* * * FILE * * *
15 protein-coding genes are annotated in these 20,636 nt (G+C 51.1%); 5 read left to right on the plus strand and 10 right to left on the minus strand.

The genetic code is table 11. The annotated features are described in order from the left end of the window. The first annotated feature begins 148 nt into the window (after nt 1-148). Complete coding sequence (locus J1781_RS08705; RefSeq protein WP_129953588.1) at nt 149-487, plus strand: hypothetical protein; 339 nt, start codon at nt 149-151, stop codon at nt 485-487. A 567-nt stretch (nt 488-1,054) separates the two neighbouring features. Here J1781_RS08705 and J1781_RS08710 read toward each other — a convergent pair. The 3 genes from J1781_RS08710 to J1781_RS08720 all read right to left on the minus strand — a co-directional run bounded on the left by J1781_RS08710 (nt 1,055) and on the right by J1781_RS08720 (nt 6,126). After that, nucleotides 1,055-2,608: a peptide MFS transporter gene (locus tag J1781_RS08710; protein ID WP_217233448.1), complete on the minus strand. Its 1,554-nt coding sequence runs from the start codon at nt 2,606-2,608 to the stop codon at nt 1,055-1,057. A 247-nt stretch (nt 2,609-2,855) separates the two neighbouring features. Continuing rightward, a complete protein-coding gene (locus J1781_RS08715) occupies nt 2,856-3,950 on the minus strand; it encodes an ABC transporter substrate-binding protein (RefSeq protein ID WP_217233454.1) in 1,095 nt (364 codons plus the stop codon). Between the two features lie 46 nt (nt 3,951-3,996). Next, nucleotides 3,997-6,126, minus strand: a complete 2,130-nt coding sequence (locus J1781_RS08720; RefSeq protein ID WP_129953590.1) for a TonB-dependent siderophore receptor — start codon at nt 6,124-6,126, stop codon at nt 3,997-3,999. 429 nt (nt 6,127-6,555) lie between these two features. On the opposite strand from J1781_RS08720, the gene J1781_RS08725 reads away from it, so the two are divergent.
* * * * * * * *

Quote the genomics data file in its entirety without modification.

15 protein-coding genes are annotated in these 20,636 nt (G+C 51.1%); 5 read left to right on the plus strand and 10 right to left on the minus strand.

The genetic code is table 11. The annotated features are described in order from the left end of the window. The first annotated feature begins 148 nt into the window (after nt 1-148). Complete coding sequence (locus J1781_RS08705; RefSeq protein WP_129953588.1) at nt 149-487, plus strand: hypothetical protein; 339 nt, start codon at nt 149-151, stop codon at nt 485-487. A 567-nt stretch (nt 488-1,054) separates the two neighbouring features. Here J1781_RS08705 and J1781_RS08710 read toward each other — a convergent pair. The 3 genes from J1781_RS08710 to J1781_RS08720 all read right to left on the minus strand — a co-directional run bounded on the left by J1781_RS08710 (nt 1,055) and on the right by J1781_RS08720 (nt 6,126). After that, nucleotides 1,055-2,608: a peptide MFS transporter gene (locus tag J1781_RS08710; protein ID WP_217233448.1), complete on the minus strand. Its 1,554-nt coding sequence runs from the start codon at nt 2,606-2,608 to the stop codon at nt 1,055-1,057. A 247-nt stretch (nt 2,609-2,855) separates the two neighbouring features. Continuing rightward, a complete protein-coding gene (locus J1781_RS08715) occupies nt 2,856-3,950 on the minus strand; it encodes an ABC transporter substrate-binding protein (RefSeq protein ID WP_217233454.1) in 1,095 nt (364 codons plus the stop codon). Between the two features lie 46 nt (nt 3,951-3,996). Next, nucleotides 3,997-6,126, minus strand: a complete 2,130-nt coding sequence (locus J1781_RS08720; RefSeq protein ID WP_129953590.1) for a TonB-dependent siderophore receptor — start codon at nt 6,124-6,126, stop codon at nt 3,997-3,999. 429 nt (nt 6,127-6,555) lie between these two features. On the opposite strand from J1781_RS08720, the gene J1781_RS08725 reads away from it, so the two are divergent.